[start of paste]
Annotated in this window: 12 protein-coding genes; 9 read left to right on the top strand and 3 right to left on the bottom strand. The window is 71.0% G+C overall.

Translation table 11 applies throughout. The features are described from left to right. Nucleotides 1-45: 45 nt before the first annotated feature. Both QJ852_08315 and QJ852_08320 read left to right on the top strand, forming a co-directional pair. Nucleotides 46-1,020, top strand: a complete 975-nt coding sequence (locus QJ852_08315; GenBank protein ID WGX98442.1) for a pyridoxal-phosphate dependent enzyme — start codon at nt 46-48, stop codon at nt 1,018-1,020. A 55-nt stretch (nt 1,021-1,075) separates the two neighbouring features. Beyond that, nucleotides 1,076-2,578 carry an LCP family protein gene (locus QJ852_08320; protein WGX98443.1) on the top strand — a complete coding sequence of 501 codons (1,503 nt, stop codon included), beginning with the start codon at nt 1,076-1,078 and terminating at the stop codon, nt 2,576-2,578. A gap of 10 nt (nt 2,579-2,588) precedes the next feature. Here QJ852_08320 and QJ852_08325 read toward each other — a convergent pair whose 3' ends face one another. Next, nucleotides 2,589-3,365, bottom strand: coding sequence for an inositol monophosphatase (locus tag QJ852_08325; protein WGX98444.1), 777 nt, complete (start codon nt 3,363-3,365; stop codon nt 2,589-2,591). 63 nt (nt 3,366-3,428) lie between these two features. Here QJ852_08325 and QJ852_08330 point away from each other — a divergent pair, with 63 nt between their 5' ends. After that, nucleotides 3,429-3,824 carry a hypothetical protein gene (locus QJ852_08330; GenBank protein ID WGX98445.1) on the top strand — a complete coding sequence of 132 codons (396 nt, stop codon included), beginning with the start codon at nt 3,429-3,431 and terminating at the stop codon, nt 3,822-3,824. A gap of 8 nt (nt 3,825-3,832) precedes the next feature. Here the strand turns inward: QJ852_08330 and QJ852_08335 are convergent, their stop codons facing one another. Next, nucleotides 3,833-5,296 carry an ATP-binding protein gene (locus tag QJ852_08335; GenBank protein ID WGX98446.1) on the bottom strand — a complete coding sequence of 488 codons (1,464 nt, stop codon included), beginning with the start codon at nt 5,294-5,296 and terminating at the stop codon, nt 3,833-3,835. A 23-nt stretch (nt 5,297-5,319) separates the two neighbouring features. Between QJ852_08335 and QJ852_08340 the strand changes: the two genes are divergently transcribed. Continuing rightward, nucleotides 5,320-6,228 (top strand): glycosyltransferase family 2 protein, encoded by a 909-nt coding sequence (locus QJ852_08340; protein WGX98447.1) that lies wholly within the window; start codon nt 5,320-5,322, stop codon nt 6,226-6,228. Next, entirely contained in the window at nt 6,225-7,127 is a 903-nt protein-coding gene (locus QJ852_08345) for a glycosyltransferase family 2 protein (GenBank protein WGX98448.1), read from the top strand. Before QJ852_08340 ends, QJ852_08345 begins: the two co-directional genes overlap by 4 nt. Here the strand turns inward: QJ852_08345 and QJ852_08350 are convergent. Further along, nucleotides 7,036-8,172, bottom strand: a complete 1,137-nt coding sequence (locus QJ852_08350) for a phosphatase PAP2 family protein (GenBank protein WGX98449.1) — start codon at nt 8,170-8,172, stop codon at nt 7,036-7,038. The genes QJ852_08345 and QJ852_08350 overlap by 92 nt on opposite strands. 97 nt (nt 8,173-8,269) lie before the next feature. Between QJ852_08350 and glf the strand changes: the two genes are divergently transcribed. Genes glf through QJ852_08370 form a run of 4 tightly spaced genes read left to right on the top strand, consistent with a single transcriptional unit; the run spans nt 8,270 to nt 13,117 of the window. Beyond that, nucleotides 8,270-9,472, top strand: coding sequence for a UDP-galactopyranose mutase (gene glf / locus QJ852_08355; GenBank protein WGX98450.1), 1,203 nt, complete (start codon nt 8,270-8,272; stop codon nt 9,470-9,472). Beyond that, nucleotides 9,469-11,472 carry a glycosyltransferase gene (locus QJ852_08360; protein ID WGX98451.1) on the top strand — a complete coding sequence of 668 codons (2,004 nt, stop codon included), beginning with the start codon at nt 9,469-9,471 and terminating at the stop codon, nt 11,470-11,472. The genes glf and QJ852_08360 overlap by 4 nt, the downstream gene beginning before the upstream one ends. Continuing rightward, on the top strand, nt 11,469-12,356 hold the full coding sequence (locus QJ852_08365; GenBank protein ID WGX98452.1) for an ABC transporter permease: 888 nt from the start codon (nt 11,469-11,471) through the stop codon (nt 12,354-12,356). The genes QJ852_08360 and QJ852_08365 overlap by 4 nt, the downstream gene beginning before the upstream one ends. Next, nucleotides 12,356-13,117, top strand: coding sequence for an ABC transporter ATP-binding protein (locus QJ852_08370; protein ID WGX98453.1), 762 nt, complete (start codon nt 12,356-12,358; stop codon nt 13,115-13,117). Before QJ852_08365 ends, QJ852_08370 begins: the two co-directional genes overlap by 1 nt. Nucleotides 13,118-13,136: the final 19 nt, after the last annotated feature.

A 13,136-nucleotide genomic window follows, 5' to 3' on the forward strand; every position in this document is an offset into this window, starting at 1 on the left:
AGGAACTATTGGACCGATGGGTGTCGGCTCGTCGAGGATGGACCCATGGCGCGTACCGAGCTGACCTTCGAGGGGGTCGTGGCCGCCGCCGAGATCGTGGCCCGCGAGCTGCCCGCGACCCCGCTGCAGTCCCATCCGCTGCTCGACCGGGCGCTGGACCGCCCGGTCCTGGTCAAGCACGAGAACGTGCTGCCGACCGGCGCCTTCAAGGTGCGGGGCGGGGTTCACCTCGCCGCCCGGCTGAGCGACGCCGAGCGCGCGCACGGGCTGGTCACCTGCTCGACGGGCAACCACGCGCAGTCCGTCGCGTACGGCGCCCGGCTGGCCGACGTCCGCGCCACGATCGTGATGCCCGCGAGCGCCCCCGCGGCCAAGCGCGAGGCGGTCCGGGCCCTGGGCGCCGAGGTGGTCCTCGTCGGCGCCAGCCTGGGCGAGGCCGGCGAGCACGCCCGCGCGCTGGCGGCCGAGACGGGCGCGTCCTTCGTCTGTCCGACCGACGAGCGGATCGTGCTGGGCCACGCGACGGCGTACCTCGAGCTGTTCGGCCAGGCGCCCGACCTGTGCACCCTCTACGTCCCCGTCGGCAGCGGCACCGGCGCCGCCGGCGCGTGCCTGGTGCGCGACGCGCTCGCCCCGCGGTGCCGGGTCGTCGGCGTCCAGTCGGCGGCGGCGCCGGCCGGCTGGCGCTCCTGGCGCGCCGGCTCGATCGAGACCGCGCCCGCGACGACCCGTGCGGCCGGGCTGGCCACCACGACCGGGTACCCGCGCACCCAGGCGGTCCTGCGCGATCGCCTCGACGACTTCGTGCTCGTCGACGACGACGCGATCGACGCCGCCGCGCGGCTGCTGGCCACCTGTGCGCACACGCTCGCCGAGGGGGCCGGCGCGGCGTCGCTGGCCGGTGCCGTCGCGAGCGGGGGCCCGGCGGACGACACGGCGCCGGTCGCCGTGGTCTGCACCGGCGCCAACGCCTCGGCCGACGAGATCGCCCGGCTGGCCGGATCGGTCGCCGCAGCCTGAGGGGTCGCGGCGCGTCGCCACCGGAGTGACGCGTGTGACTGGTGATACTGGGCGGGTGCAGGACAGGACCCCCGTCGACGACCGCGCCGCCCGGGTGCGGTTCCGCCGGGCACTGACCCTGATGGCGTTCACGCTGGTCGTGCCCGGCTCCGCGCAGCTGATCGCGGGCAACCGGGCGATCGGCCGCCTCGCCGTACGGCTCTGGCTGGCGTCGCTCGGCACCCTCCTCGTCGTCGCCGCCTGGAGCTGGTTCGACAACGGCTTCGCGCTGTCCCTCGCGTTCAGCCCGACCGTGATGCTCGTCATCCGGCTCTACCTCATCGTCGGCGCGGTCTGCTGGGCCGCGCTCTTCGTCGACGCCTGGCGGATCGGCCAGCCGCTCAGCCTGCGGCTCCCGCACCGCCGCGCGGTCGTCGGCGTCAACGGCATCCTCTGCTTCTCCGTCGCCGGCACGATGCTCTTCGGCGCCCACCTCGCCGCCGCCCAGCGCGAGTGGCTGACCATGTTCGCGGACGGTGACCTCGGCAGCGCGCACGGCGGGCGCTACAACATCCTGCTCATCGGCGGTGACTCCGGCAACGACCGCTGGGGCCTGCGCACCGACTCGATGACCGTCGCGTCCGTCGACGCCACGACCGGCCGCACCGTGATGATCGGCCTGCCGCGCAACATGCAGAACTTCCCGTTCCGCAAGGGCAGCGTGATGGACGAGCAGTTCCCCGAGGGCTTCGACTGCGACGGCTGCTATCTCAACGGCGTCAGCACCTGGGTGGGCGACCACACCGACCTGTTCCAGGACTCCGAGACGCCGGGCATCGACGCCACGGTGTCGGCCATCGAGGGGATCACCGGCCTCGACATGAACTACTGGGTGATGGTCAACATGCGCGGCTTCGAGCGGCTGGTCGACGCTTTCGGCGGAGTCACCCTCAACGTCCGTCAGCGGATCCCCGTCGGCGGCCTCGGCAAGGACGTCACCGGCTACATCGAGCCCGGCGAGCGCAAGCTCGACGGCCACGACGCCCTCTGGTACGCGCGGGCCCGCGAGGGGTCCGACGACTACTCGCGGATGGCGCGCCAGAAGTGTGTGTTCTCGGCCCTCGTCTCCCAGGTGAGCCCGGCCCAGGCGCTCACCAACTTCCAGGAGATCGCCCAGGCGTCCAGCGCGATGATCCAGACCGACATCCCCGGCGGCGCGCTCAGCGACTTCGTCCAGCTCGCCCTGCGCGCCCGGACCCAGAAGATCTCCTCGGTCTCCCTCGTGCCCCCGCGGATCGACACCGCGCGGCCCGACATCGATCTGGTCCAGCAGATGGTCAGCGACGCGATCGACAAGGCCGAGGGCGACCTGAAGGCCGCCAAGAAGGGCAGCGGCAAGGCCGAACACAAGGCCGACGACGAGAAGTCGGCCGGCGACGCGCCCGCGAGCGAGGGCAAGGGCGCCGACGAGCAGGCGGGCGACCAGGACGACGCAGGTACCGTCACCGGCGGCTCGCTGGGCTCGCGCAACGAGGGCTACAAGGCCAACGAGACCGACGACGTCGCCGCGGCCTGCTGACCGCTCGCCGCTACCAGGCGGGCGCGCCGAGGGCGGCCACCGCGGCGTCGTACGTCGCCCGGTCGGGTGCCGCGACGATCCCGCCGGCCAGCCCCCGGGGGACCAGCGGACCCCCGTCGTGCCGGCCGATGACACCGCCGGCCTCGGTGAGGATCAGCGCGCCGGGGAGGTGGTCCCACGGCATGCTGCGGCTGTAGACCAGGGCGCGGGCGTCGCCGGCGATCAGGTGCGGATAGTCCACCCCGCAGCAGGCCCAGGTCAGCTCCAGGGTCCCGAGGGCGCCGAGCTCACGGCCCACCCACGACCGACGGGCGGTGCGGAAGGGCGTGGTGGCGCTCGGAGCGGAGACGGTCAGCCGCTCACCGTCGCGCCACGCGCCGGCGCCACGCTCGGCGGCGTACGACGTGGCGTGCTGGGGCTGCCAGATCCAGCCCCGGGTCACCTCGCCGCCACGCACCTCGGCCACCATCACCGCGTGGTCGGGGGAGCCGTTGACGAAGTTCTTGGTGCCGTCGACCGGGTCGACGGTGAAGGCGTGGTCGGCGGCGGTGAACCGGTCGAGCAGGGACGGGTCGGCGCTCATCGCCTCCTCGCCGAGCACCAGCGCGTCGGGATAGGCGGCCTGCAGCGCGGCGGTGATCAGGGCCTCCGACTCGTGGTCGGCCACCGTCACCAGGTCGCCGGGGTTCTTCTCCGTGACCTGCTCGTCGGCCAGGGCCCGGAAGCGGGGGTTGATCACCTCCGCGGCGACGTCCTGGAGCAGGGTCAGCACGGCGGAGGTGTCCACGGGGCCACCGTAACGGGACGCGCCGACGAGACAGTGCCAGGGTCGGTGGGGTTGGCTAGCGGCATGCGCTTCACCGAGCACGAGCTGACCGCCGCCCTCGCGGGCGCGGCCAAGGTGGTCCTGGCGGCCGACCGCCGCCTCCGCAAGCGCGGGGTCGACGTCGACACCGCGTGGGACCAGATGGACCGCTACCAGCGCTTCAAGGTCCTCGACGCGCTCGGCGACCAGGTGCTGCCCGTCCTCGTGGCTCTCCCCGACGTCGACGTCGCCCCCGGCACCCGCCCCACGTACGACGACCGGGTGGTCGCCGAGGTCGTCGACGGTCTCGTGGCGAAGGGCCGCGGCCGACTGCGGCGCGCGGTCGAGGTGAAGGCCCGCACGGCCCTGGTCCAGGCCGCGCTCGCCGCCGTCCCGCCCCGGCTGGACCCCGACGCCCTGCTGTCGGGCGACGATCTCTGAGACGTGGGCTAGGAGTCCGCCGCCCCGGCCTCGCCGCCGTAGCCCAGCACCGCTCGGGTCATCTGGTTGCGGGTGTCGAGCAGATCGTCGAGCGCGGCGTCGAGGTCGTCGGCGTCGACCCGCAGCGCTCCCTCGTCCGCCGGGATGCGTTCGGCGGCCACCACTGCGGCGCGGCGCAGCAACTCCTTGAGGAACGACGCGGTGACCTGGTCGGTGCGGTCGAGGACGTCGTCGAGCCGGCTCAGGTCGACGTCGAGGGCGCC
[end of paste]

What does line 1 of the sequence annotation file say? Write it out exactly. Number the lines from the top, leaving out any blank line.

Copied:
Annotated in this window: 12 protein-coding genes; 9 read left to right on the top strand and 3 right to left on the bottom strand. The window is 71.0% G+C overall.